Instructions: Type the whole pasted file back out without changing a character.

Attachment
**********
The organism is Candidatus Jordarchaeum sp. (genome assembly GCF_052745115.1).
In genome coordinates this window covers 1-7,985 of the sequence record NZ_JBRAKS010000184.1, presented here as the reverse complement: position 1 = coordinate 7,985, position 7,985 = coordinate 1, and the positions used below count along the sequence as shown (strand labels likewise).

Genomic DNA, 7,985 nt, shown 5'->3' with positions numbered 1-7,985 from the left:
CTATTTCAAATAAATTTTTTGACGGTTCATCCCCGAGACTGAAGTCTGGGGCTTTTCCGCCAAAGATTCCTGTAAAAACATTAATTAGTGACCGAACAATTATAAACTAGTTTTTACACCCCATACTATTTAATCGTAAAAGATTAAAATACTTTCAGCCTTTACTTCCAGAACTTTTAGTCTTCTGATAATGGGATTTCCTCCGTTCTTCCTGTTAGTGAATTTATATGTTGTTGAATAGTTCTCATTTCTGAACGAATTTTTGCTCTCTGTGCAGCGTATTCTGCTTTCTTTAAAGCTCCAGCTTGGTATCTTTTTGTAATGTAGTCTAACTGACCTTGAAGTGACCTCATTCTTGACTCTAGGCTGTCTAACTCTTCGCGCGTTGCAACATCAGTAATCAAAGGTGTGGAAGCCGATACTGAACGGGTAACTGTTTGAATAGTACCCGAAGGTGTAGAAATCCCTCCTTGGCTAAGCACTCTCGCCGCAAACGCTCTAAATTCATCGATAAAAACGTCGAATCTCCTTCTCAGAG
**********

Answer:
The organism is Candidatus Jordarchaeum sp. (genome assembly GCF_052745115.1).
In genome coordinates this window covers 1-7,985 of the sequence record NZ_JBRAKS010000184.1, presented here as the reverse complement: position 1 = coordinate 7,985, position 7,985 = coordinate 1, and the positions used below count along the sequence as shown (strand labels likewise).

Genomic DNA, 7,985 nt, shown 5'->3' with positions numbered 1-7,985 from the left:
CTATTTCAAATAAATTTTTTGACGGTTCATCCCCGAGACTGAAGTCTGGGGCTTTTCCGCCAAAGATTCCTGTAAAAACATTAATTAGTGACCGAACAATTATAAACTAGTTTTTACACCCCATACTATTTAATCGTAAAAGATTAAAATACTTTCAGCCTTTACTTCCAGAACTTTTAGTCTTCTGATAATGGGATTTCCTCCGTTCTTCCTGTTAGTGAATTTATATGTTGTTGAATAGTTCTCATTTCTGAACGAATTTTTGCTCTCTGTGCAGCGTATTCTGCTTTCTTTAAAGCTCCAGCTTGGTATCTTTTTGTAATGTAGTCTAACTGACCTTGAAGTGACCTCATTCTTGACTCTAGGCTGTCTAACTCTTCGCGCGTTGCAACATCAGTAATCAAAGGTGTGGAAGCCGATACTGAACGGGTAACTGTTTGAATAGTACCCGAAGGTGTAGAAATCCCTCCTTGGCTAAGCACTCTCGCCGCAAACGCTCTAAATTCATCGATAAAAACGTCGAATCTCCTTCTCAGAG